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What are pulmonary function tests (PFTs)? 

Pulmonary function tests (PFTs) are a group of tests that help healthcare providers to know the efficiency of your lungs. 

Some of these parameters are as follows:

  • Total lung capacity (TLC): It is the overall volume of lungs when filled the most with air. 
  • Tidal volume: It is the volume of air that is either breathed in or out at once. 
  • Vital capacity: It is the total volume of air that can be exhaled after fully breathing in. 
  • Residual volume (RV): It is the volume of air left after exhaling most of the air. 
  • Minute volume: It is the total air that is breathed out in a minute. 
  • Functional residual capacity (FRC): It is the quantity of air left in lungs after breathing out fully. 
  • Forced vital capacity (FVC): It is the volume of air, which is exhaled forcefully and quickly after fully breathing in. Using this parameter, we can detect:
    • Forced expiratory flow (FEF): It is the average rate of flow measured in the middle of the FVC test. 
    • Forced expiratory volume (FEV): It is the amount of air exhaled during the first three seconds of the FVC test. 
  • Peak expiratory flow rate: The fastest rate of forcefully exhaling air out of the lungs.
  • Diffusion capacity of lung for carbon monoxide (DLCO): The gas carbon monoxide is to be inhaled in this test - this gas follows the same pathway as oxygen but has a high affinity for haemoglobin. The difference in the quantity of gas inhaled and respired gives the diffusion of gas through the lungs into the blood.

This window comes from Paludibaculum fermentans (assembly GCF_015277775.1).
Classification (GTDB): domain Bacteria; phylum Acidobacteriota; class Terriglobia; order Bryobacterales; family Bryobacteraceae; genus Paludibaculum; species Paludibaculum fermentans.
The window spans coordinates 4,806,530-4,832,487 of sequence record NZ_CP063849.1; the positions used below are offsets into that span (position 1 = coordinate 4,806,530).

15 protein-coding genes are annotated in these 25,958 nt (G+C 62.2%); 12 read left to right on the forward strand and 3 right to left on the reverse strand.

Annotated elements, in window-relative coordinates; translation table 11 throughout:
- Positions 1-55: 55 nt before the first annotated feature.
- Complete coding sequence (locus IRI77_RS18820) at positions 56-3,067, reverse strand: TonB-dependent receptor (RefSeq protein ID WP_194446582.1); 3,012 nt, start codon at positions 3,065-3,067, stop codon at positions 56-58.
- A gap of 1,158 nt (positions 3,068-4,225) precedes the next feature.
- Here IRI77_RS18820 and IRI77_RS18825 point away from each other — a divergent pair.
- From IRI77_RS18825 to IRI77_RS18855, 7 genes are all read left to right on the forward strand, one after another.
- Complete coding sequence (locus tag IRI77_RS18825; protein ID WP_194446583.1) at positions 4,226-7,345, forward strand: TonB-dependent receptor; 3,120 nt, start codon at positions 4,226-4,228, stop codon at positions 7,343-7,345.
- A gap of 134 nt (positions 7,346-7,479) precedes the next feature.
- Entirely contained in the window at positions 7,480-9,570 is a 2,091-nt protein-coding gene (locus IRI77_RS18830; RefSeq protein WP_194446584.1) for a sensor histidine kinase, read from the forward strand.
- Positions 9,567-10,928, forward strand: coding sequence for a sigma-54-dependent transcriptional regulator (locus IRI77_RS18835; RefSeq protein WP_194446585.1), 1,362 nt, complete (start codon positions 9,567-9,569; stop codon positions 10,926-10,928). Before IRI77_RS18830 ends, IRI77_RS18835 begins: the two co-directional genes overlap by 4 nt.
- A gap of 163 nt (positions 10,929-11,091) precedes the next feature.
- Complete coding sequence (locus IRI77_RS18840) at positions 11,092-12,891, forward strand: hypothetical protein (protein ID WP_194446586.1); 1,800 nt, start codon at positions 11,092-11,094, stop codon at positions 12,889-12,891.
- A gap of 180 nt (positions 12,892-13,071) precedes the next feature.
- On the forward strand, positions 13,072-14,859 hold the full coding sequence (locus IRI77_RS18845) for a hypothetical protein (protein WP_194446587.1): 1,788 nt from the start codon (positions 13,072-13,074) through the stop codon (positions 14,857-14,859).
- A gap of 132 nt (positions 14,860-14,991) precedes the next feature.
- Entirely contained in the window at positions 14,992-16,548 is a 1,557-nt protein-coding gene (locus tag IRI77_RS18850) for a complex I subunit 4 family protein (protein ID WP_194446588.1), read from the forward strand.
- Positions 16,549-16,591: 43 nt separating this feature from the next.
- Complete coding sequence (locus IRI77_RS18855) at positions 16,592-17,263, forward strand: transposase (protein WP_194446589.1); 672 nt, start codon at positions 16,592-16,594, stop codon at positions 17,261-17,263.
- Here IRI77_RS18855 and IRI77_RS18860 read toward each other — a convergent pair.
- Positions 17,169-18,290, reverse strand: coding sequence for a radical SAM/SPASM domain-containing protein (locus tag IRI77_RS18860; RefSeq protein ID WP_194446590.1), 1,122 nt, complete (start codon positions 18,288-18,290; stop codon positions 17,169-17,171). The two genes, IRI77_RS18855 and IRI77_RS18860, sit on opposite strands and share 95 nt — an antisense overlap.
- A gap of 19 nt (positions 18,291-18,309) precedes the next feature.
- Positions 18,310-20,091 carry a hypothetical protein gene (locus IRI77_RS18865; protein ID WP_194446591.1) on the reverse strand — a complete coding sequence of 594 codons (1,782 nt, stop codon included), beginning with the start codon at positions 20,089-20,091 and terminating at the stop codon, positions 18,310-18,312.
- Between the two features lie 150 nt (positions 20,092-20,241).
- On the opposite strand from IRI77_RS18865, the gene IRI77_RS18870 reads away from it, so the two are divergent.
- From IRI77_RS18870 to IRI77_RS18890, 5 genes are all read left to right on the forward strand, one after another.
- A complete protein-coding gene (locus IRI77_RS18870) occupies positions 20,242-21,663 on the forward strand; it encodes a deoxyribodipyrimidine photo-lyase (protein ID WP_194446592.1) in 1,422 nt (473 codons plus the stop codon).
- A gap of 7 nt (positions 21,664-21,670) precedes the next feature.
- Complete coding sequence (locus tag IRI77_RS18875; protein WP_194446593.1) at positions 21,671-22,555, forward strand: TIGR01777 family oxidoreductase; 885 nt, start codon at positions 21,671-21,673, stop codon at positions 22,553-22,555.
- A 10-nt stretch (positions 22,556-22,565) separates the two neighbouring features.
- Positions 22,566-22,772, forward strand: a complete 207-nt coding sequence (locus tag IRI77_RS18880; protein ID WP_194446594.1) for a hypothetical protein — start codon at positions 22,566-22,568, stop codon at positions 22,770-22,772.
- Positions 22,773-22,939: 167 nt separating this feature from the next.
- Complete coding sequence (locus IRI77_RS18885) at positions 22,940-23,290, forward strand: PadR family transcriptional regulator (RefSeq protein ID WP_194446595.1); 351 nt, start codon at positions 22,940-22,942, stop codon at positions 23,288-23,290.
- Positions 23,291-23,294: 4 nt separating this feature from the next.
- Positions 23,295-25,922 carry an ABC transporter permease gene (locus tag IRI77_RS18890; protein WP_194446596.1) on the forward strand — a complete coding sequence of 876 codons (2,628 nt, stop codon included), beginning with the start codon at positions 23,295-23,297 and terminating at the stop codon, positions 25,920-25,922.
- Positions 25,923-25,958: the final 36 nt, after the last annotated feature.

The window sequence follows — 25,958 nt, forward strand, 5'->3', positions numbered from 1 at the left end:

This test is performed in two ways:

  • Spirometry: In this test, a mouthpiece is attached to a device called spirometer is used to measure the airflow in your lungs (how much air you breathe in and out).  
  • Plethysmography: An airtight box that looks like a phone booth is used to perform plethysmography. This test helps determine lung volume by reading the changes in pressure inside a box while you inhale into it.
  1. What are the other tests that can be done with pulmonary function test (PFT)?
  2. Who cannot have a pulmonary function test (PFT)?
  3. Why is pulmonary function test (PFT) done?
  4. How should I prepare for pulmonary function test (PFT)?
  5. What is the procedure for a pulmonary function test (PFT)?
  6. How will a pulmonary function test (PFT) feel like?
  7. What do the results of a pulmonary function test (PFT) mean?
  8. What are the risks and benefits of pulmonary function test (PFT)?
  9. What happens after pulmonary function test (PFT)?

For a lung disorder, the other tests done with PFT include the following:

Disclaimer: All results must be clinically correlated with the patient’s complaints to make a complete and accurate diagnosis. The above information is provided from a purely educational point of view and is in no way a substitute for medical advice by a qualified doctor.

Individuals with the following conditions should avoid this test:

Your healthcare provider may order this test to detect and diagnose lung disorders including infections, allergies, inflammation, tumours etc. 

The following are some symptoms that you may have a lung problem:

Doctors may also order this test as a routine check-up or for employees working in graphite or coal mines. Additionally, a pulmonary function test is done to check the possible effect of certain medications like bronchodilators.

The following are some preparations that are needed before pulmonary function tests:

  • You will have to sign a consent form before the test.
  • Do not consume a heavy meal or smoke for four to six hours before the test.